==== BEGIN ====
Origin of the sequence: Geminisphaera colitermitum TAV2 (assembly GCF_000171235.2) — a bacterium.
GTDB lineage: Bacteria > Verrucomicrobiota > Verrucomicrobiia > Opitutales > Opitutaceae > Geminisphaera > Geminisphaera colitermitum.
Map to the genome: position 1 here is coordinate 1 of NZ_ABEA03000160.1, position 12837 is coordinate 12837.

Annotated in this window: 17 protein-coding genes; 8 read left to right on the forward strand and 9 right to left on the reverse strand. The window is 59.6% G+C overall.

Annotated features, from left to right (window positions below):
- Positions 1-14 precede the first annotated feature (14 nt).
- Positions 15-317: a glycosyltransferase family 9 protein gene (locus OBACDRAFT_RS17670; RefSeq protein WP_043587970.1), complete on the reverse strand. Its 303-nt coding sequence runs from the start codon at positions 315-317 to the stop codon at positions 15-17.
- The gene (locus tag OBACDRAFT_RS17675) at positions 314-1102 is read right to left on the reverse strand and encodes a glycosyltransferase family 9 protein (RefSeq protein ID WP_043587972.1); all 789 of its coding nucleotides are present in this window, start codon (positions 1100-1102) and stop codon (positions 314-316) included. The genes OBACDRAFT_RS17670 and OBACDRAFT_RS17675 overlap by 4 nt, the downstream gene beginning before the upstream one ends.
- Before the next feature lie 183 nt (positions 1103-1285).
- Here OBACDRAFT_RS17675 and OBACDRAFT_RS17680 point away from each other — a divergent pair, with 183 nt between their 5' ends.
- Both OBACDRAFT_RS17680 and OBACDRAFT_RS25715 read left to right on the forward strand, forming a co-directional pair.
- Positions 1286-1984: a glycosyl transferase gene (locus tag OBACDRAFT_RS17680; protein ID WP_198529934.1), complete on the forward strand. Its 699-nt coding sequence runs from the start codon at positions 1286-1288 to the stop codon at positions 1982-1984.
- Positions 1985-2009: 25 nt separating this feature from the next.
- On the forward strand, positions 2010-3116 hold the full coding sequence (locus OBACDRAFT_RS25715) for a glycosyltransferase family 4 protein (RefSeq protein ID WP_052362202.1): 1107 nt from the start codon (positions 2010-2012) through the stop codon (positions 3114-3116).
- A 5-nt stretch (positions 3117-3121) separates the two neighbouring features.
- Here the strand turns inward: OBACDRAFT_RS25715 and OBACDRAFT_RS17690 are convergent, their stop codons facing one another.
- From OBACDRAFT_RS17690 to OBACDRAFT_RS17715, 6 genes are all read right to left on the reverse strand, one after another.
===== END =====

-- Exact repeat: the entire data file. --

Origin of the sequence: Geminisphaera colitermitum TAV2 (assembly GCF_000171235.2) — a bacterium.
GTDB lineage: Bacteria > Verrucomicrobiota > Verrucomicrobiia > Opitutales > Opitutaceae > Geminisphaera > Geminisphaera colitermitum.
Map to the genome: position 1 here is coordinate 1 of NZ_ABEA03000160.1, position 12837 is coordinate 12837.

Annotated in this window: 17 protein-coding genes; 8 read left to right on the forward strand and 9 right to left on the reverse strand. The window is 59.6% G+C overall.

Annotated features, from left to right (window positions below):
- Positions 1-14 precede the first annotated feature (14 nt).
- Positions 15-317: a glycosyltransferase family 9 protein gene (locus OBACDRAFT_RS17670; RefSeq protein WP_043587970.1), complete on the reverse strand. Its 303-nt coding sequence runs from the start codon at positions 315-317 to the stop codon at positions 15-17.
- The gene (locus tag OBACDRAFT_RS17675) at positions 314-1102 is read right to left on the reverse strand and encodes a glycosyltransferase family 9 protein (RefSeq protein ID WP_043587972.1); all 789 of its coding nucleotides are present in this window, start codon (positions 1100-1102) and stop codon (positions 314-316) included. The genes OBACDRAFT_RS17670 and OBACDRAFT_RS17675 overlap by 4 nt, the downstream gene beginning before the upstream one ends.
- Before the next feature lie 183 nt (positions 1103-1285).
- Here OBACDRAFT_RS17675 and OBACDRAFT_RS17680 point away from each other — a divergent pair, with 183 nt between their 5' ends.
- Both OBACDRAFT_RS17680 and OBACDRAFT_RS25715 read left to right on the forward strand, forming a co-directional pair.
- Positions 1286-1984: a glycosyl transferase gene (locus tag OBACDRAFT_RS17680; protein ID WP_198529934.1), complete on the forward strand. Its 699-nt coding sequence runs from the start codon at positions 1286-1288 to the stop codon at positions 1982-1984.
- Positions 1985-2009: 25 nt separating this feature from the next.
- On the forward strand, positions 2010-3116 hold the full coding sequence (locus OBACDRAFT_RS25715) for a glycosyltransferase family 4 protein (RefSeq protein ID WP_052362202.1): 1107 nt from the start codon (positions 2010-2012) through the stop codon (positions 3114-3116).
- A 5-nt stretch (positions 3117-3121) separates the two neighbouring features.
- Here the strand turns inward: OBACDRAFT_RS25715 and OBACDRAFT_RS17690 are convergent, their stop codons facing one another.
- From OBACDRAFT_RS17690 to OBACDRAFT_RS17715, 6 genes are all read right to left on the reverse strand, one after another.